interview at Toengeren, Belgium, 15 th September 2012
Geert Vermeire : Why BEMA?
Yiannis Melanitis: Bema is the step, a raised place or tribune to speak from, in a public assembly. Secondarily, movement is embodied in speech... The work Bema derives from the Greek βα?νω, that means move on, step forward. A step is also a geometrical measure of space. (βηματ?ζω= make steps, meaning measure by paces). Bema may be geometrically defines as the opposite of the throne; i.e. the throne of Pelops’ at Mount Sipylus. Where the throne inherits a time-freezing political act, which means that power is trying to establish itself, the Bema is open in time and inherits the self-denial of democracy.
Geert Vermeire : How the construction started?
Yiannis Melanitis : At first, a movable wooden ORATORS BEMA was constructed, so the orator can carry it and use it in any space visited. Following, the BEMA body has to be in another form. It became an ORATORS BEMA from mirrors, an allegory of political speech’s reflection. So the orator’s presence becomes important and should be declared. I was seeing this image, of Hermes, very intensively.
After this, Hermes image had to find a way out. The tradition of the extended space that Hellenic philosophy represents, inherited in the art of sculpture, is also visible today. By surprise, I found on a truck in Athens, the head of Hermes presenting the same space deformation to intimate speed for the transportatin services of the ERMISTRUCKS Company. This drawing on their truck retains the rectangular logic, mainly expressed in the wings of the head (= of logic).
Geert Vermeire: So why geometry of rhetorics?
Yiannis Melanitis: An orator and the audience can be represented by two points on the paper. This is a political hierarchy that obeys to a kind of time successions- the orator may be followed by another orator, etc.
Geert Vermeire : What is the role of the audience?
Yiannis Melanitis: The audience must mentally “move” on the grid set by the orator. In some cases, different individuals move on this matrix providing coincidences. The significance of coincidences in Democracy is decisive. This an area I should emphasize in the future…The topological mapping of this grid is unveiled by the orator as time passes. But he never provides a complete revelation. Cross points are very important for the speech, and many individuals from the audience may have been concentrated at a certain spacetime point. What never happens is the concentration of too many people in a certain point for too much time... Concentrations may occur independently from the orators’ will, and he is always ready to see them behind his feet, and sometimes he may try to meet the gathered people on a certain point. A speech is a set of continuous bifurcations. On each grid point a question is posed and all possible answers belong to the listeners....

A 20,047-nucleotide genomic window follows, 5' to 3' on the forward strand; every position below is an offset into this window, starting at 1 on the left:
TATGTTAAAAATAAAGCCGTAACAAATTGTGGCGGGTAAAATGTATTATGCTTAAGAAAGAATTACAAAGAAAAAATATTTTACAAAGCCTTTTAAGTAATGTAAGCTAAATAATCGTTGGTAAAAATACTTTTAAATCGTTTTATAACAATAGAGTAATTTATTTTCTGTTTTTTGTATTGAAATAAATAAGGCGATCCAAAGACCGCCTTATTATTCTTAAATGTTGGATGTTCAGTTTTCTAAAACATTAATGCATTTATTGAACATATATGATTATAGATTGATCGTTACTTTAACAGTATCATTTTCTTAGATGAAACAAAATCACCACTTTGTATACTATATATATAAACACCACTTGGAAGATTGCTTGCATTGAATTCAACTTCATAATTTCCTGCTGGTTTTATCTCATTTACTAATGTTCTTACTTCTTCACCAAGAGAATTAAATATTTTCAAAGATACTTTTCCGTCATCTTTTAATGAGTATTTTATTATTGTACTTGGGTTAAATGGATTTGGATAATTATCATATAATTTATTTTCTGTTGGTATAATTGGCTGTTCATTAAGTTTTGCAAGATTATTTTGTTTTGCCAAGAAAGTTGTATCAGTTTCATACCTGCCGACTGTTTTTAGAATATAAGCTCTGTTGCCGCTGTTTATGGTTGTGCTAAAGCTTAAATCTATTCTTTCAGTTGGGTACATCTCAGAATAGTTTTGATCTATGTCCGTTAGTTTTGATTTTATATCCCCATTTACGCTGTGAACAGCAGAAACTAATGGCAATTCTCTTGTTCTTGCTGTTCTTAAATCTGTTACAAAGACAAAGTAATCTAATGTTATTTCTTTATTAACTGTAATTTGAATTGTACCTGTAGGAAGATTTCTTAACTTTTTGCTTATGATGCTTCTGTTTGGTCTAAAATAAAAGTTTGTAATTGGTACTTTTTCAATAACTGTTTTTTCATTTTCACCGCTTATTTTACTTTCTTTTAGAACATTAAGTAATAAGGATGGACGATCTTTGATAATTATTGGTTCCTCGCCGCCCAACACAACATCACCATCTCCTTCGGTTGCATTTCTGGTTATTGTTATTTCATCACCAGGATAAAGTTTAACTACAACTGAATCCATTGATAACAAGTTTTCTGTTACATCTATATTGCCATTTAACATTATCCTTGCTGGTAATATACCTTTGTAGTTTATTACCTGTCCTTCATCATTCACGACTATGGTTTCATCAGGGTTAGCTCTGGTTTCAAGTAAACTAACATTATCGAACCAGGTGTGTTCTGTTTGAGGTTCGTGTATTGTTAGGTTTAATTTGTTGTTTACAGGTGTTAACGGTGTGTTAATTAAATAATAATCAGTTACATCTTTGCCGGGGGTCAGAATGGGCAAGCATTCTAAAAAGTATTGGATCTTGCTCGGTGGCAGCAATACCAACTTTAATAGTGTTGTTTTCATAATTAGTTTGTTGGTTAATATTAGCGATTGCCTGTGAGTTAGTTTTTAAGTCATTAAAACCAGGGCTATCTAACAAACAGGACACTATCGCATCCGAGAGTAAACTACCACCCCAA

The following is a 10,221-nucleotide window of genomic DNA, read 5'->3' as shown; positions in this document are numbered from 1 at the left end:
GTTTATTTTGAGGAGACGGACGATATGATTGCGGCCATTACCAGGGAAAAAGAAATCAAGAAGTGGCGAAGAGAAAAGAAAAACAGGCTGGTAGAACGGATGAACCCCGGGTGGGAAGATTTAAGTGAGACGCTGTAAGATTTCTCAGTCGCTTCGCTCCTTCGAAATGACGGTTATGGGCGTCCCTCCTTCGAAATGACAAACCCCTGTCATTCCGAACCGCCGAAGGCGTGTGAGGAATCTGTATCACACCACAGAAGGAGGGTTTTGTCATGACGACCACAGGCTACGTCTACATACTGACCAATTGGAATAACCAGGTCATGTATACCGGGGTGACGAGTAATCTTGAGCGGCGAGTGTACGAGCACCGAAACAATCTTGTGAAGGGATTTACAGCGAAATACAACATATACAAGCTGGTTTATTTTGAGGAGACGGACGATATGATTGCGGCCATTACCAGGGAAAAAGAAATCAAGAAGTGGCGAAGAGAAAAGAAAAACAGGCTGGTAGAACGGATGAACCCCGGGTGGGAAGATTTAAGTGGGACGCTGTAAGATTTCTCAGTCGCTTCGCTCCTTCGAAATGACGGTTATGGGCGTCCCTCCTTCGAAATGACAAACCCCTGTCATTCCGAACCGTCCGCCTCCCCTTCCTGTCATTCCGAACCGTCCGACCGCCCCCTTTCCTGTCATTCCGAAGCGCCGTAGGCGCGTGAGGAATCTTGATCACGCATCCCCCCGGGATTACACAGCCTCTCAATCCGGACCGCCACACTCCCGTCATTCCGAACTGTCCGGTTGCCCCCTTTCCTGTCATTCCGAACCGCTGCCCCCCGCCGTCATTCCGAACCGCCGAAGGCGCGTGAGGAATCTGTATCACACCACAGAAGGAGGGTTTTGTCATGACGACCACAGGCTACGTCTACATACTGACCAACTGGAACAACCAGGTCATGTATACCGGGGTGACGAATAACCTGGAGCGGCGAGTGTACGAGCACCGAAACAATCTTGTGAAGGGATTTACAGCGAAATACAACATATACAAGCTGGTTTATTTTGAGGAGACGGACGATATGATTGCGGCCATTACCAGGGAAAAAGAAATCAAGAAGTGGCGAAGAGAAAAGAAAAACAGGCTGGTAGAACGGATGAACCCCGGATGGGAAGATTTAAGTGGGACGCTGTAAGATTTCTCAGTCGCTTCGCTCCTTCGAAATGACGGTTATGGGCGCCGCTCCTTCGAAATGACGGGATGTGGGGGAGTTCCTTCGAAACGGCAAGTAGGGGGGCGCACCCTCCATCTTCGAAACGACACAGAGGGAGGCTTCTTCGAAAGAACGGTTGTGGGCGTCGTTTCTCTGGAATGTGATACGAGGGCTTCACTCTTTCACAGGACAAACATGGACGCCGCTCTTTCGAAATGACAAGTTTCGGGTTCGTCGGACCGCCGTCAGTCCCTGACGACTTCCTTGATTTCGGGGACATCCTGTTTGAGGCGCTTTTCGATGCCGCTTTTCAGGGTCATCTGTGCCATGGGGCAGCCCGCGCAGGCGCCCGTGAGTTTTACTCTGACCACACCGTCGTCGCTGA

Geert Vermeire: Whats the connection with this pattern you draw?
Yiannis Melanitis: I’ m interested to see man as an organic recipient of external information through a geometrical pattern. What kind of a pattern? Either resulting from nature, or one “predesigned” in order to interpret nature. Extending this
Geert Vermeire: In primary geometry, every standing point gives a new optics of an object/event. How this is materialized in this exhibition?
Yiannis Melanitis: Generally an object (and projection-ally a thesis, an idea) may be represented by more than one different forms corresponding to it. This can be rationalised throught the use of geometry and equal forms can replace the older ones.
Hermes Logius, the orator, stands there, in our spacetime...needs an equal form we have to invent to vitalise him...
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